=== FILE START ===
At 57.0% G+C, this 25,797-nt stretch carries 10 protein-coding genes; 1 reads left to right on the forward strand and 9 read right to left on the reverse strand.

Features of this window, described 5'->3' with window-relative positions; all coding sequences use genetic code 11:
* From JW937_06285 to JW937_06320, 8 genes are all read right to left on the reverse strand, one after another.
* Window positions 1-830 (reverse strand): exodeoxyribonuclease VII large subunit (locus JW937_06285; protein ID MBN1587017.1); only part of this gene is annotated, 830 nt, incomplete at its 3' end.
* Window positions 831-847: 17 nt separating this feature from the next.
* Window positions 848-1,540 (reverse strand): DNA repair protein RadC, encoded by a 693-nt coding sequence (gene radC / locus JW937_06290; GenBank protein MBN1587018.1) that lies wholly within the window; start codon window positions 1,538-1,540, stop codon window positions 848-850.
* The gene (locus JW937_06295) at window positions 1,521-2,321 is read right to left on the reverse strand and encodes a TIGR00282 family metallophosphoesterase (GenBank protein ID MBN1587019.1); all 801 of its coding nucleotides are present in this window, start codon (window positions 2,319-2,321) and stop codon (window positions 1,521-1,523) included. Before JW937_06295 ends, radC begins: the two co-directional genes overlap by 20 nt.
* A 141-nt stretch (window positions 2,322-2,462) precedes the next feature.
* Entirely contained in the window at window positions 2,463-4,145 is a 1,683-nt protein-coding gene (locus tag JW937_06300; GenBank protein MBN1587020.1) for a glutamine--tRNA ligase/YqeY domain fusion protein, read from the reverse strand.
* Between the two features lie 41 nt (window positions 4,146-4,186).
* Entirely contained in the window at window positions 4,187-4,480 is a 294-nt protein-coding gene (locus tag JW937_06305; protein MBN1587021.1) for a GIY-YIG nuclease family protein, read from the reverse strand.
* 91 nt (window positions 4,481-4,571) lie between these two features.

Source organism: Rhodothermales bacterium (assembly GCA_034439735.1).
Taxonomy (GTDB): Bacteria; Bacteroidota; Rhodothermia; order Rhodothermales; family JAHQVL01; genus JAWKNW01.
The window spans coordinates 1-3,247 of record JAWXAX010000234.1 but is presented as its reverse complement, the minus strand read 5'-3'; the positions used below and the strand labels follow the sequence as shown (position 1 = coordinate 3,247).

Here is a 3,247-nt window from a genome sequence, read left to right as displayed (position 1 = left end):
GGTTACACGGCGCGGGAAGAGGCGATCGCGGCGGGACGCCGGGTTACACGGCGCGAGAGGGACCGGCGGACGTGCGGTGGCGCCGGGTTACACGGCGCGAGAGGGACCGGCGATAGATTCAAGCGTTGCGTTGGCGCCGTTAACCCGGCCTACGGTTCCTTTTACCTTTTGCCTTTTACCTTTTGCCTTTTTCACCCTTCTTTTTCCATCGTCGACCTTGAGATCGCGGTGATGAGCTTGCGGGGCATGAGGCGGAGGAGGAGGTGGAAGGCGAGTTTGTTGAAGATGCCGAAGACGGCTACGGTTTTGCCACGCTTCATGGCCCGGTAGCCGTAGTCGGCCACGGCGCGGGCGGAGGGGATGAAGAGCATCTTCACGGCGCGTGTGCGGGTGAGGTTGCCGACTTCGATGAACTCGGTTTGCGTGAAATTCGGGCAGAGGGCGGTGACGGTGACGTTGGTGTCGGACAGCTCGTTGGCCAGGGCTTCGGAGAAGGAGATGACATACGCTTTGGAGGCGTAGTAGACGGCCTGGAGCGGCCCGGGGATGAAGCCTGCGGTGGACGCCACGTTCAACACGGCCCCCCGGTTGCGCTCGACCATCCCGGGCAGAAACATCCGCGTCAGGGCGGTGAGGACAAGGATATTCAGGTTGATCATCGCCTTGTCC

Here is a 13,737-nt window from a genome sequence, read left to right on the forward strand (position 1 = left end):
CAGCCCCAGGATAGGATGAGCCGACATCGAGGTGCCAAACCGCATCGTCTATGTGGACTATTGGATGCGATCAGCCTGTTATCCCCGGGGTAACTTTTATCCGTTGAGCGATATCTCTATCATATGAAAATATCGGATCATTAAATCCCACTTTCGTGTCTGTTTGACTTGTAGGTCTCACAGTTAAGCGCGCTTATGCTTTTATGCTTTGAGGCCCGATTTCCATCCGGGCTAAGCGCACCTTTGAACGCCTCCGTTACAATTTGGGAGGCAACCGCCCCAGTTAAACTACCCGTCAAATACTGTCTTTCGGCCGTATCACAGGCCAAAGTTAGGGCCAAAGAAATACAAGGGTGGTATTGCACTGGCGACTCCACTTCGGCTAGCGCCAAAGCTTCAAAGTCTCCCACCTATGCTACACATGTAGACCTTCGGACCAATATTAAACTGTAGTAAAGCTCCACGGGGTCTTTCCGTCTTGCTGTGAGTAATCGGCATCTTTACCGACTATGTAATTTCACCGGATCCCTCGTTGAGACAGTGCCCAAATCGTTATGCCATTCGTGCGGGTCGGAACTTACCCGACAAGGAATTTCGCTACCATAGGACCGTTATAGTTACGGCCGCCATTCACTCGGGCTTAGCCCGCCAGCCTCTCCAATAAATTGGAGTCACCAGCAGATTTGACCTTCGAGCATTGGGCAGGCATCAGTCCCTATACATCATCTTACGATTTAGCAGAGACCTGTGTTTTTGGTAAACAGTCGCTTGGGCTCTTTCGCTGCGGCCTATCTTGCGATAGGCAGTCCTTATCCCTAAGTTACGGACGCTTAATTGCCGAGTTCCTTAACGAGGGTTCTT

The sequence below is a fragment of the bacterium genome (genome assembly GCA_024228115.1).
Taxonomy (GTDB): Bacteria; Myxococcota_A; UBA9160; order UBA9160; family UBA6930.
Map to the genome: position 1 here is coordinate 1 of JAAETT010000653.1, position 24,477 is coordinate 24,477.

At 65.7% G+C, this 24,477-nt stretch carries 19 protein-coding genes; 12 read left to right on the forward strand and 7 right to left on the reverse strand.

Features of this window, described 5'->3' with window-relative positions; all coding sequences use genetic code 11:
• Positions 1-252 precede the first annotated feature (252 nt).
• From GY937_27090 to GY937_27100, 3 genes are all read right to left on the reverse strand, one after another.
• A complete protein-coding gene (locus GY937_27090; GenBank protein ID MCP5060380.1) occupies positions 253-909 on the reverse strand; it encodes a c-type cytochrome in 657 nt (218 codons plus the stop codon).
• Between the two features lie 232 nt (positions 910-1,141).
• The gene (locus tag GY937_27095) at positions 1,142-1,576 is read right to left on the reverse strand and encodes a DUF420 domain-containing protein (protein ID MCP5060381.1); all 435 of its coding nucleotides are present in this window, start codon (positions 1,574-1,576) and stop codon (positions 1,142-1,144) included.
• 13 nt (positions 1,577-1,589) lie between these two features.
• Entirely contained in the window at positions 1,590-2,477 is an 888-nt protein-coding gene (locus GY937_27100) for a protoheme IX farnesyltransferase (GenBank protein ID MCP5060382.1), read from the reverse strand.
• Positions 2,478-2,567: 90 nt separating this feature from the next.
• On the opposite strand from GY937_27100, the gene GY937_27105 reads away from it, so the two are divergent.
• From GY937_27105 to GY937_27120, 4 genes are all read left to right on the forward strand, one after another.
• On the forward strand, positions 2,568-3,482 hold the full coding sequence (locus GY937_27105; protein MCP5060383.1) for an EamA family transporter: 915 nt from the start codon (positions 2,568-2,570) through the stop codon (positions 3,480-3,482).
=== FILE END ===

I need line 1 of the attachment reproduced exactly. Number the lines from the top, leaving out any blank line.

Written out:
At 57.0% G+C, this 25,797-nt stretch carries 10 protein-coding genes; 1 reads left to right on the forward strand and 9 read right to left on the reverse strand.